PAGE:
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September 14, 2015

President Barack Obama speaking at the University at Buffalo in 2013. (Keith Srakocic/Associated Press).

Over the weekend, the Obama administration released a new digital tool crafted to help students determine whether a particular school is worth the cost, abandoning its college ranking plan.

The so-called College Scorecard crunches federal data and spits out a college's average annual cost, graduation rate and the median salary of former students.

The massive amount of data shows that at more than a quarter of the country's colleges, a majority of students who received federal financial aid were earning less than $25,000 annually 10 years after they enrolled. At a time when price-conscious students and their families are demanding a return on their investment, the Education Department says the Scorecard should help them make better college choices.

Earlier: Education Department Unveils College Rating Plan

But economists argue the real problem is that today's labor market doesn't provide enough well-paying jobs for college graduates. Political scientist Richard Kazis points out that 28 percent of people with Associate's degrees make more money than the average four-year graduate.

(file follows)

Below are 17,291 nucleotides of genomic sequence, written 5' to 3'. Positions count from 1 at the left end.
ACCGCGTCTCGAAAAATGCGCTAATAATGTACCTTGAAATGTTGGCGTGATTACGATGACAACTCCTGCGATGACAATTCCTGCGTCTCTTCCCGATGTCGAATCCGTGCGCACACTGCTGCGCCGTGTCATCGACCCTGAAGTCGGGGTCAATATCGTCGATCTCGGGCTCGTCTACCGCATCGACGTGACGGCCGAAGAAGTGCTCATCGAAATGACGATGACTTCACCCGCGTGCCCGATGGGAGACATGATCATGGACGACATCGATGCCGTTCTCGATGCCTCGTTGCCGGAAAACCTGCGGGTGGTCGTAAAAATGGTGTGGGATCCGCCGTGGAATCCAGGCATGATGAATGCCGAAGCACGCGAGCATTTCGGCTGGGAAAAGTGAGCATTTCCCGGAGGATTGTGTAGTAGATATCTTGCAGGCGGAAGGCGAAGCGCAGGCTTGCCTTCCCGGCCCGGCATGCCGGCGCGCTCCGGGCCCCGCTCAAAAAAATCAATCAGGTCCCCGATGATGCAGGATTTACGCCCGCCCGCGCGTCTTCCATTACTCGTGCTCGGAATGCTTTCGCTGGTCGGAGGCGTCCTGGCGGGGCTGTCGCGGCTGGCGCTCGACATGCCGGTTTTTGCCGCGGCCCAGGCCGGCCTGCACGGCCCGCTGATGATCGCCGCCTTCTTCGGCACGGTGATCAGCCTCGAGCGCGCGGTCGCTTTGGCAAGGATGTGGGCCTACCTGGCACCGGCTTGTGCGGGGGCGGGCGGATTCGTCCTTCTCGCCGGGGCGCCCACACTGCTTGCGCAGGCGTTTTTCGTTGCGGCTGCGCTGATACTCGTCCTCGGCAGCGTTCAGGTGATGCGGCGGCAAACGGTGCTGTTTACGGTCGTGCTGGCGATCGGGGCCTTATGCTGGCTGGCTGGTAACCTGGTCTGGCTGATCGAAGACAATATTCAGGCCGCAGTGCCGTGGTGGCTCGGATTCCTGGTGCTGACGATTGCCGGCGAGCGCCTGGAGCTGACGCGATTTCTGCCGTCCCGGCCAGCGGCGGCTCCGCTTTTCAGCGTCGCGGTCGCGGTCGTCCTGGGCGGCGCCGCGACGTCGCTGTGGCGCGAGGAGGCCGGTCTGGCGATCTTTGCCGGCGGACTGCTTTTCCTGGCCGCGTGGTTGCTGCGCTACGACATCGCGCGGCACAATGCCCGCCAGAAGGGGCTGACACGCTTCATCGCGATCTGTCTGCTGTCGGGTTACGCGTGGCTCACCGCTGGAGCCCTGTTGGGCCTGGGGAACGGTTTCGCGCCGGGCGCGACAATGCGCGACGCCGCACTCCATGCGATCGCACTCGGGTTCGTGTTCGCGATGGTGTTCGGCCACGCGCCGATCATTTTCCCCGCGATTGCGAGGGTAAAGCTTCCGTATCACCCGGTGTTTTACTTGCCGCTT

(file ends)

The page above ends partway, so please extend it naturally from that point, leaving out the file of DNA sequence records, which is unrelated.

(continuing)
“So the question is, ‘Did you choose right?' And if you’re choosing a sociology or a psychology program in community college, you better move on to finish that at a four-year school or you’ll be at the bottom of that distribution and it won’t have paid off for you,” he said.

The Obama administration had previously planned to rank colleges and universities, but it scrapped that idea after leaders in the higher education sector said graduation rates and median salaries don't necessarily indicate whether a college is doing a good job.

Related:  A New Kind of College Ranking

access, college costs, increasing access and success, confronting costs

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